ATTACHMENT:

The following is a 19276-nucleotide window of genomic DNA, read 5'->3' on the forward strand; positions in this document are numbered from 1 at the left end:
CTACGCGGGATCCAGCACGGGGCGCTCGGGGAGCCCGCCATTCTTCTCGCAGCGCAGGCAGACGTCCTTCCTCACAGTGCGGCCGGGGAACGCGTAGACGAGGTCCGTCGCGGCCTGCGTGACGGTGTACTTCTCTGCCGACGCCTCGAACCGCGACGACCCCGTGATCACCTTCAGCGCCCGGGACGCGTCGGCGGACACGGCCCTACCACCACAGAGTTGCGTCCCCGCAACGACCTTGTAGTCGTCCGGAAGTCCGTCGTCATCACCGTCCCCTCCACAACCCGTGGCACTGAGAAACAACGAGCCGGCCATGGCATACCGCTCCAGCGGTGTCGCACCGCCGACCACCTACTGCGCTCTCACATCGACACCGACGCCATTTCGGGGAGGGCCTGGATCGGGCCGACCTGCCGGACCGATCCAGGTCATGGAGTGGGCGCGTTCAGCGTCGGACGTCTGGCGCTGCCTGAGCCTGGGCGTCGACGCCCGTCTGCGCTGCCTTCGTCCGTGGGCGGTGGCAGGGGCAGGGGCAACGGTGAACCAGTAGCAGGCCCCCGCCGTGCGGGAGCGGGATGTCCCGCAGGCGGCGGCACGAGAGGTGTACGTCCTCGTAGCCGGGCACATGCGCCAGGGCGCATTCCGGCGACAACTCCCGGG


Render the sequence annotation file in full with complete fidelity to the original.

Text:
The following is a 19276-nucleotide window of genomic DNA, read 5'->3' on the forward strand; positions in this document are numbered from 1 at the left end:
CTACGCGGGATCCAGCACGGGGCGCTCGGGGAGCCCGCCATTCTTCTCGCAGCGCAGGCAGACGTCCTTCCTCACAGTGCGGCCGGGGAACGCGTAGACGAGGTCCGTCGCGGCCTGCGTGACGGTGTACTTCTCTGCCGACGCCTCGAACCGCGACGACCCCGTGATCACCTTCAGCGCCCGGGACGCGTCGGCGGACACGGCCCTACCACCACAGAGTTGCGTCCCCGCAACGACCTTGTAGTCGTCCGGAAGTCCGTCGTCATCACCGTCCCCTCCACAACCCGTGGCACTGAGAAACAACGAGCCGGCCATGGCATACCGCTCCAGCGGTGTCGCACCGCCGACCACCTACTGCGCTCTCACATCGACACCGACGCCATTTCGGGGAGGGCCTGGATCGGGCCGACCTGCCGGACCGATCCAGGTCATGGAGTGGGCGCGTTCAGCGTCGGACGTCTGGCGCTGCCTGAGCCTGGGCGTCGACGCCCGTCTGCGCTGCCTTCGTCCGTGGGCGGTGGCAGGGGCAGGGGCAACGGTGAACCAGTAGCAGGCCCCCGCCGTGCGGGAGCGGGATGTCCCGCAGGCGGCGGCACGAGAGGTGTACGTCCTCGTAGCCGGGCACATGCGCCAGGGCGCATTCCGGCGACAACTCCCGGG